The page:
We get asked about this all the time! What’s the difference between Gross and Net Yield? It’s a valid question, with two distinct answers. Let’s break it down.
First, let’s start with Gross Yield. Gross Yield is what you earn each year on your investment before any expenses or deductions are taken out. Simple enough, right?
Now, we’ll move on to Net Yield. Net Yield is what you actually take home each year after all of your investment expenses have been accounted for.
Make sense? Good! Let’s see how much of a significant role both types of yields playoff when looking at any real estate investment opportunity that you come across.
Why Is Yield Important?
Yield shows us the total income an investment generates over a set period, expressed as an annual percentage. This figure is important to investors as it lets them evaluate the rental return they’d potentially generate from their rental property and helps them determine whether it’s a suitable fit for their portfolio.
Unfortunately, many investment beginners eagerly take the bait that some companies toss out, luring them into believing that the gross yield is an accurate reflection of the property’s rental return. However, we want you to be a clever fish, so by knowing the difference between these yields, you’ll avoid such traps and find the best investment options in Dubai.
Gross vs Net Yield
While seeing a high gross yield may light up your face, this number doesn’t tell you the whole story. Principally, gross yield is the total rental return you’d receive from the tenant of a property before expenses are thrown into the mix. To work out this value, just sum up the total yearly rent that you’d charge a tenant, without deducting any fees, then divide that number by the property purchase price.
For example, if you’re charging your tenant an annual total of AED 70,000 and the property value is AED 800,000, then your gross yield is 8.75%. This number could easily catch out aspiring investors, which is where your net yield comes in.
Net yield is the rental income after deducting expenses – meaning this is exactly what ends up in your pocket! This is because when you purchase a residential property, as the owner, you’re obliged to pay the ongoing costs of maintaining and operating the property. These costs take into account things like property insurance, service charges, property management fees, upkeep costs, and so on. These have a significant impact on the actual yield to expect from renting out a property.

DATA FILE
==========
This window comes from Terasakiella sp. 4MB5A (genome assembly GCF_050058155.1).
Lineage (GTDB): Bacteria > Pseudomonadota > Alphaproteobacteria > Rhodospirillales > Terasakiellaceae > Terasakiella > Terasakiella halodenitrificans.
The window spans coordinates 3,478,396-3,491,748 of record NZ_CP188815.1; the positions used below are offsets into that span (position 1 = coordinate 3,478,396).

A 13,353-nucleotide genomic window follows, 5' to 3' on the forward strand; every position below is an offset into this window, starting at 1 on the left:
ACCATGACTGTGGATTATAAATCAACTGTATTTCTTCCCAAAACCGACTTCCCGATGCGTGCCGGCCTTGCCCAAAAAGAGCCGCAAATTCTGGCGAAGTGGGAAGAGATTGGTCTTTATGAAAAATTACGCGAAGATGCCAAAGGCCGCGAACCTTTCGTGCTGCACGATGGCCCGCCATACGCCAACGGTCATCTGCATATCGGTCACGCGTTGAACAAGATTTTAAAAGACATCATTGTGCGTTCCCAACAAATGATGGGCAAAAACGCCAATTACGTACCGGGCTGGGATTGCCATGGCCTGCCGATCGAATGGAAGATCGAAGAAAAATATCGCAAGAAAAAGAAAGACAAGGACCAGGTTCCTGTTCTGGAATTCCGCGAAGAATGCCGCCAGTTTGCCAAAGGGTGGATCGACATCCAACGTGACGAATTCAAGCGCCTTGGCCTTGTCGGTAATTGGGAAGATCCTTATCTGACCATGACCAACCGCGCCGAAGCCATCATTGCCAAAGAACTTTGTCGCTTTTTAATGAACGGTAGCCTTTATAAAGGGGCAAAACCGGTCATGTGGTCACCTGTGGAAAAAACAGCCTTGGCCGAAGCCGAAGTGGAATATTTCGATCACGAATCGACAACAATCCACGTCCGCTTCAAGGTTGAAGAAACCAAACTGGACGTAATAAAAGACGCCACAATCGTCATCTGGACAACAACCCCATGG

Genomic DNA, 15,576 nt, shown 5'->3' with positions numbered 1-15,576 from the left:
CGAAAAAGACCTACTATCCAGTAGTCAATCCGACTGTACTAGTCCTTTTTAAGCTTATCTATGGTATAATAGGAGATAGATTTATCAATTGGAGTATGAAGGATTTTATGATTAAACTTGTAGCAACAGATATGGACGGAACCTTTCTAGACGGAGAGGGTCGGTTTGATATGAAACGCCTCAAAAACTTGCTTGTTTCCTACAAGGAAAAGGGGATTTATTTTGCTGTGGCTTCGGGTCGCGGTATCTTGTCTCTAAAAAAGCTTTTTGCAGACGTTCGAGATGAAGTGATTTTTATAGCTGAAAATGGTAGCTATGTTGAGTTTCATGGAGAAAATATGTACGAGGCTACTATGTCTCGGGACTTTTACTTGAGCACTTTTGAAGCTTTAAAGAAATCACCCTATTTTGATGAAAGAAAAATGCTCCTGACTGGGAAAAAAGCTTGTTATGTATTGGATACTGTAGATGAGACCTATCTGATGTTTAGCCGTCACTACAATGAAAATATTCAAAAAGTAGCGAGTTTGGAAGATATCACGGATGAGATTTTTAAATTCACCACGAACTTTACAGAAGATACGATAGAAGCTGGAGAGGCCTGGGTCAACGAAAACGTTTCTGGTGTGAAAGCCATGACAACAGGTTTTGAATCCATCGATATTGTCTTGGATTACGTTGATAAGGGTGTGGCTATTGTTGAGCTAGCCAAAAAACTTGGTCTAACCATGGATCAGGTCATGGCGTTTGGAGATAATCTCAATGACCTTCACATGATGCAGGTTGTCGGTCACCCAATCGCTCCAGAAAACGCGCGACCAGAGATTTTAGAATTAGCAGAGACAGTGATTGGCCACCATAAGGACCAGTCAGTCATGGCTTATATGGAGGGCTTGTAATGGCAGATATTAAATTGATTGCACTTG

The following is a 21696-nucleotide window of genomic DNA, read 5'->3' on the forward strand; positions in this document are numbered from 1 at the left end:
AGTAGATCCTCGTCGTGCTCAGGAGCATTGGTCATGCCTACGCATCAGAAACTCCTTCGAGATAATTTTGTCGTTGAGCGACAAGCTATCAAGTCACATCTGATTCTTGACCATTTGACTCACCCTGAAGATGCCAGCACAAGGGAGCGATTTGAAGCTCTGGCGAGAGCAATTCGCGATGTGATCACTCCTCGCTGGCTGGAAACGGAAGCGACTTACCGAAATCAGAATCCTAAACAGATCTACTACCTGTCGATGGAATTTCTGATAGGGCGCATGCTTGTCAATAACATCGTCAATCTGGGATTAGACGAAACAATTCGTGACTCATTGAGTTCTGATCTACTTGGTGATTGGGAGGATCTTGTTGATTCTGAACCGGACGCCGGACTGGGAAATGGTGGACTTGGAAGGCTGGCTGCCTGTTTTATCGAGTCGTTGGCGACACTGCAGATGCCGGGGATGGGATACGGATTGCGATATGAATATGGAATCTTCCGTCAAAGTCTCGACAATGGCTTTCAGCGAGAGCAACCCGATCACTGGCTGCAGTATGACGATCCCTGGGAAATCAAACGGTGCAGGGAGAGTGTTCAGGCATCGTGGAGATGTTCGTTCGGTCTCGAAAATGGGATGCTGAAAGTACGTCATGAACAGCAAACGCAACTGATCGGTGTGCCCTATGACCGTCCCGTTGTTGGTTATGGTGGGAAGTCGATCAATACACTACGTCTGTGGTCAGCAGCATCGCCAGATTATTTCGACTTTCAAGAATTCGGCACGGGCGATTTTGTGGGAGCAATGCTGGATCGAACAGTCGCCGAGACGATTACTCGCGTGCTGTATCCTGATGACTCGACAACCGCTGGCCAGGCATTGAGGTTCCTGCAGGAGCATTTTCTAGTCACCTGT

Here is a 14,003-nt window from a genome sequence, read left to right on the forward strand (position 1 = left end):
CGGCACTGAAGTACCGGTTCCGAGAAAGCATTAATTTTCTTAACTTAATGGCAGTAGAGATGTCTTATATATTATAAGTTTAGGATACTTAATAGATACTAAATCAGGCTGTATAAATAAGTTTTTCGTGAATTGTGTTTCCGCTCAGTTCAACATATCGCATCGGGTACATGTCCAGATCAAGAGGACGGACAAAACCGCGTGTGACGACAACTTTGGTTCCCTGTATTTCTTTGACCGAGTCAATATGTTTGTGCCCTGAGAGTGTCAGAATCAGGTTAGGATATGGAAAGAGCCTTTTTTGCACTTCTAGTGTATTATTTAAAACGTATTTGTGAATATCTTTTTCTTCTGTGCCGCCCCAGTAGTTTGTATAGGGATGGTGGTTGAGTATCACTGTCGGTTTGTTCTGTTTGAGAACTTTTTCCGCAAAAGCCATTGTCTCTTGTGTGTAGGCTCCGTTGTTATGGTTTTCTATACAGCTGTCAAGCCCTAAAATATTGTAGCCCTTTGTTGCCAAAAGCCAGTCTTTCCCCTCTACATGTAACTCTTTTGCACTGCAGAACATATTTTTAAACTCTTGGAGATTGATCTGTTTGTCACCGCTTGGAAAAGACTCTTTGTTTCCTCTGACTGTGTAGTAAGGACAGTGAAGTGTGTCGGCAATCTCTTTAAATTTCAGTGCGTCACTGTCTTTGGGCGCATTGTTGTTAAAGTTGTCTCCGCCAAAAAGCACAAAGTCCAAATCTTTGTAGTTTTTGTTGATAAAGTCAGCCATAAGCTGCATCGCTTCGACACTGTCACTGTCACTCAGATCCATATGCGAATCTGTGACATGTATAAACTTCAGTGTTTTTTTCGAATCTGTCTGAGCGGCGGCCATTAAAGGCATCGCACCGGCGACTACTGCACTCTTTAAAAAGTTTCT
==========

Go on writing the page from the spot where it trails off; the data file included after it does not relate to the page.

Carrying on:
So, using the numbers from the previous example, let’s say the expenses totaled 15,000 AED. Therefore, the total value of rental income per year, including these expenses, would go from 70,000 AED to 55,000 AED. This means that the money you’d receive has dropped from a gross yield of 8.75% to a net yield of 6.875% – what a difference!
Why Is Net Yield More Accurate Than Gross Yield?
Even though a certain property may offer you a high gross yield, you won’t be seeing that number in your bank account. As you saw above, you could have a gross yield of 8.75%, but after factoring in the expenses that you’d be paying, your net yield decreased to 6.875 % – the latter being the number you’d find in your bank account. In some cases, you could even be faced with your property being vacant for a long period of time, accumulating ongoing maintenance costs. Such factors lower the net yield significantly on your property, as there’s no steady rental income yet the expenses are piling up, so it’s best to stay well aware of such risks.
Another thing to note is that expenses, like service charges, don’t scale linearly with rental income, as they are calculated on a property square foot basis instead. This means that the expenses are variable depending on the area of the property. Therefore, net rental returns are a much more reliable measure, as these are your exact profits with all the expenses proportionate to your investment taken out, showing how much money you actually end up with from an investment.
To become an informed investor and make smart investment decisions, you need to dig deeper to understand the difference between the gross and net yield. While both values are important, the net yield is ultimately the real rental return figure, and the number you, as an investor, should care about more.
One thing to keep in mind is that every investor has different objectives – be it capital gains, a steady flow of income, staying risk-free and safe – or even a combination of the three. If you’re looking to invest in a Dubai residential property, these goals can all be achieved by opting for real estate crowdfunding platforms, like SmartCrowd, to diversify your investment portfolio, minimize risk and potentially earn healthy returns.
Disclaimer: This blog is intended solely for educational purposes and shouldn’t be treated as financial advice. At SmartCrowd, we understand the importance of being transparent, which is why we suggest you always conduct thorough research, perform your own due diligence and consult with financial advisors to assess any real estate property against your own financial goals.